{
            OnObjectDropped(sender, e);
        }
    }
}

Key code:

EventHandler<> we need to use the template version of the EventHandler in order for this to work.  This is also the public handle for other objects to add their listening method.

lbxView_Drop is fired on the drop event and essentially calls the listening delegates.

 

Window MainWindow:

MainWindow.xaml
XML
<Window x:Class="MyProject.MainWindow"
        xmlns="http://schemas.microsoft.com/winfx/2006/xaml/presentation"
        xmlns:x="http://schemas.microsoft.com/winfx/2006/xaml"
        xmlns:local="clr-namespace:MyProject"
        xmlns:localViews="clr-namespace:MyProject.Views"
        Title="MyApp" Height="500" Width="720">
    <Grid>
        <localViews:MyView x:Name="myView" ObjectDropped="MyView_ObjectDropped"/>
    </Grid>
</Window>

Key code:

ObjectDropped is that public event handle I mentioned earlier.  This is where you pass in the listening method name.

MainWindow.xaml.cs
C#
using System.Windows;
using MyProject.ViewModels;

namespace MyProject
{
    /// <summary>
    /// Interaction logic for MainWindow.xaml
    /// </summary>
    public partial class MainWindow : Window
    {
        // Just for a simple demonstration of passing the logic to the ViewModel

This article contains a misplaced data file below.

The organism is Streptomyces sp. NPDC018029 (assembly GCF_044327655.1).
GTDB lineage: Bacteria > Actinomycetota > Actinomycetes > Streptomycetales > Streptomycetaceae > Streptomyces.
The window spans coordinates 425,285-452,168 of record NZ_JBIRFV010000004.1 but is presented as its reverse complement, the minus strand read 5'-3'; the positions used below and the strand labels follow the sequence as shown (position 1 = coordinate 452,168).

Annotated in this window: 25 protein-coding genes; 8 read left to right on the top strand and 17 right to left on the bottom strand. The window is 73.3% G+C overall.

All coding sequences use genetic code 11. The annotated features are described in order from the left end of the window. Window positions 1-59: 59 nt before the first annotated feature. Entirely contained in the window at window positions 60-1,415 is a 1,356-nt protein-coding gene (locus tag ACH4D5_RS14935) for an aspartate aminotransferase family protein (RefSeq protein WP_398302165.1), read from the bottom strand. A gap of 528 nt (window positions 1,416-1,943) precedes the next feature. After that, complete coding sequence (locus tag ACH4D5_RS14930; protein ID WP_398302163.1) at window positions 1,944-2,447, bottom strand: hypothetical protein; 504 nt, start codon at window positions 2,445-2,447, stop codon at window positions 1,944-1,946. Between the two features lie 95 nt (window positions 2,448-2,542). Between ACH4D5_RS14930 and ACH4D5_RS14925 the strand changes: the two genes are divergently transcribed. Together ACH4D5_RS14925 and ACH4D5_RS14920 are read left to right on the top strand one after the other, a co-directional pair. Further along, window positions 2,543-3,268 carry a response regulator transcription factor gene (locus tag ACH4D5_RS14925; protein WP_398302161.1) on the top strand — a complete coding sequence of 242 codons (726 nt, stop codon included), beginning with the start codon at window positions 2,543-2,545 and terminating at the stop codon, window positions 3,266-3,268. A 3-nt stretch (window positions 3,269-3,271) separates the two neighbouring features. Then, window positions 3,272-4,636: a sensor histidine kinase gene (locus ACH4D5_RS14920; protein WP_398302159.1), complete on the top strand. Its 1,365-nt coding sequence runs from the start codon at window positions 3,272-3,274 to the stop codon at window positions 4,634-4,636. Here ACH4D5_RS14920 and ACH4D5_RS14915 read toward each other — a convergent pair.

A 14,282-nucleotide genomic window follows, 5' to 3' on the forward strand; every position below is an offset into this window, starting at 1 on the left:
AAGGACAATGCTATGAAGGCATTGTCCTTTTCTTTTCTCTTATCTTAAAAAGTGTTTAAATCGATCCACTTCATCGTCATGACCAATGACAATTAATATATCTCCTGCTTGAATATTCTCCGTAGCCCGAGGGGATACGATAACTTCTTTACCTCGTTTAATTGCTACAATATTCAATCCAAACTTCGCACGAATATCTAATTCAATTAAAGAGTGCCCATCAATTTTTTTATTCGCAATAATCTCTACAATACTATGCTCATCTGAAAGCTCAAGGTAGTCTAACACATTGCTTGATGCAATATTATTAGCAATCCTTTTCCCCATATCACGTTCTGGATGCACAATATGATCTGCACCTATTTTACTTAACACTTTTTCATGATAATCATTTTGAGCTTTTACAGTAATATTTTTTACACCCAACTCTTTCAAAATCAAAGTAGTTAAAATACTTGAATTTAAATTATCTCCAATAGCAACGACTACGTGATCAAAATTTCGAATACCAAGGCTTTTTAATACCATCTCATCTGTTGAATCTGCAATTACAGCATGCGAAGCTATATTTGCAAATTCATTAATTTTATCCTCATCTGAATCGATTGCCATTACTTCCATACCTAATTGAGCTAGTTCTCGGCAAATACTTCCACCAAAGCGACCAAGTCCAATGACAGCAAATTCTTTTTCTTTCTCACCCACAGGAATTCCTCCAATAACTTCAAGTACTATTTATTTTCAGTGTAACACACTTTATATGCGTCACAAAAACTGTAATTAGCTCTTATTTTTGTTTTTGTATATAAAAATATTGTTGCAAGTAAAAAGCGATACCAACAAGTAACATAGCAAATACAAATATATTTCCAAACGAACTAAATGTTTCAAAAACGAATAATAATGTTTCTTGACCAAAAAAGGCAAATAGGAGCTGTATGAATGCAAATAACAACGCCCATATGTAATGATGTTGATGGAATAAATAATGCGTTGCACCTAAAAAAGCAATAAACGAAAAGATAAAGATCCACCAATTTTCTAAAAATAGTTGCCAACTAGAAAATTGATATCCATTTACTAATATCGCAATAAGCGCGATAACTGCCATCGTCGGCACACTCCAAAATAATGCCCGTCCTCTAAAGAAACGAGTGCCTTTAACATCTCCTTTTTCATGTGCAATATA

private MainWindowViewModel _viewModel;
        
        private void MyView_ObjectDropped(object sender, DragEventArgs e)
        {
            // Handle the drop logic here!
            // Example:
            _viewModel.ObjectDropped( sender, e );
        }
    }
}

There's not really any key code here and is mainly here for completeness.  Yes, the handling of the ViewModel could be abstracted away, but that's out of the scope of this article.


Window MainWindow (alternate):

I strongly advise against this, but I know that what follows may be the best option for someone else.

The other way you can add the listener is to omit the ObjectDropped="MyView_ObjectDropped" in MainWindow.xaml and add the listener from the MainWindow's constructor.

MainWindow.xaml.cs (alternate)
C#
using System.Windows;

namespace MyProject
{
    /// <summary>
    /// Interaction logic for MainWindow.xaml
    /// </summary>
    public partial class MainWindow : Window
    {
        public MainWindow()
        {
            myView.ObjectDropped += new EventHandler<DragEventArgs>(MyView_ObjectDropped);
        }
            
        private void MyView_ObjectDropped(object sender, DragEventArgs e)
        {
            // Handle the drop logic here!
        }
    }
}

License

This article, along with any associated source code and files, is licensed under The Code Project Open License (CPOL)

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About the Author

Dave “DWC” Curry
United States United States
No Biography provided

Comments and Discussions

 
QuestionI'm confused. Pin
Pete O'Hanlon10-Apr-17 22:11
mvePete O'Hanlon10-Apr-17 22:11 
AnswerRe: I'm confused. Pin
Dave “DWC” Curry11-Apr-17 15:27
MemberDave “DWC” Curry11-Apr-17 15:27